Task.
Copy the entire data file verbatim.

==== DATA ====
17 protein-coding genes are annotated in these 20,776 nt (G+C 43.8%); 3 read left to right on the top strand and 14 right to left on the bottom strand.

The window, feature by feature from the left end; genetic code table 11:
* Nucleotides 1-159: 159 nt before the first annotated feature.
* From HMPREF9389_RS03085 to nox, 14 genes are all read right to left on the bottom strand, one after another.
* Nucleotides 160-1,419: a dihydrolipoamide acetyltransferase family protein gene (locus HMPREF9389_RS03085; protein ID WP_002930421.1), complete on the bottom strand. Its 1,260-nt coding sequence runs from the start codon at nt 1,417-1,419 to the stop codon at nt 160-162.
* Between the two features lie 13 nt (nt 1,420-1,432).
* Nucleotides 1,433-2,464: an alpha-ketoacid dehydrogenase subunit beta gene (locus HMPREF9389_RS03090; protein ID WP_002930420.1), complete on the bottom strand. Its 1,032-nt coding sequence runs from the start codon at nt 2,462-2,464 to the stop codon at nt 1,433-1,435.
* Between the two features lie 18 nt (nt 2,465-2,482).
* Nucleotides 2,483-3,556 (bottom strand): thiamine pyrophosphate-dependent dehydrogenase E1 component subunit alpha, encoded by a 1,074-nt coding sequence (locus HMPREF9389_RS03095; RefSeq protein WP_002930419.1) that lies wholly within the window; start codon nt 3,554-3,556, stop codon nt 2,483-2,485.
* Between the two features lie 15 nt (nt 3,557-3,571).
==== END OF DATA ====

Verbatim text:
17 protein-coding genes are annotated in these 20,776 nt (G+C 43.8%); 3 read left to right on the top strand and 14 right to left on the bottom strand.

The window, feature by feature from the left end; genetic code table 11:
* Nucleotides 1-159: 159 nt before the first annotated feature.
* From HMPREF9389_RS03085 to nox, 14 genes are all read right to left on the bottom strand, one after another.
* Nucleotides 160-1,419: a dihydrolipoamide acetyltransferase family protein gene (locus HMPREF9389_RS03085; protein ID WP_002930421.1), complete on the bottom strand. Its 1,260-nt coding sequence runs from the start codon at nt 1,417-1,419 to the stop codon at nt 160-162.
* Between the two features lie 13 nt (nt 1,420-1,432).
* Nucleotides 1,433-2,464: an alpha-ketoacid dehydrogenase subunit beta gene (locus HMPREF9389_RS03090; protein ID WP_002930420.1), complete on the bottom strand. Its 1,032-nt coding sequence runs from the start codon at nt 2,462-2,464 to the stop codon at nt 1,433-1,435.
* Between the two features lie 18 nt (nt 2,465-2,482).
* Nucleotides 2,483-3,556 (bottom strand): thiamine pyrophosphate-dependent dehydrogenase E1 component subunit alpha, encoded by a 1,074-nt coding sequence (locus HMPREF9389_RS03095; RefSeq protein WP_002930419.1) that lies wholly within the window; start codon nt 3,554-3,556, stop codon nt 2,483-2,485.
* Between the two features lie 15 nt (nt 3,557-3,571).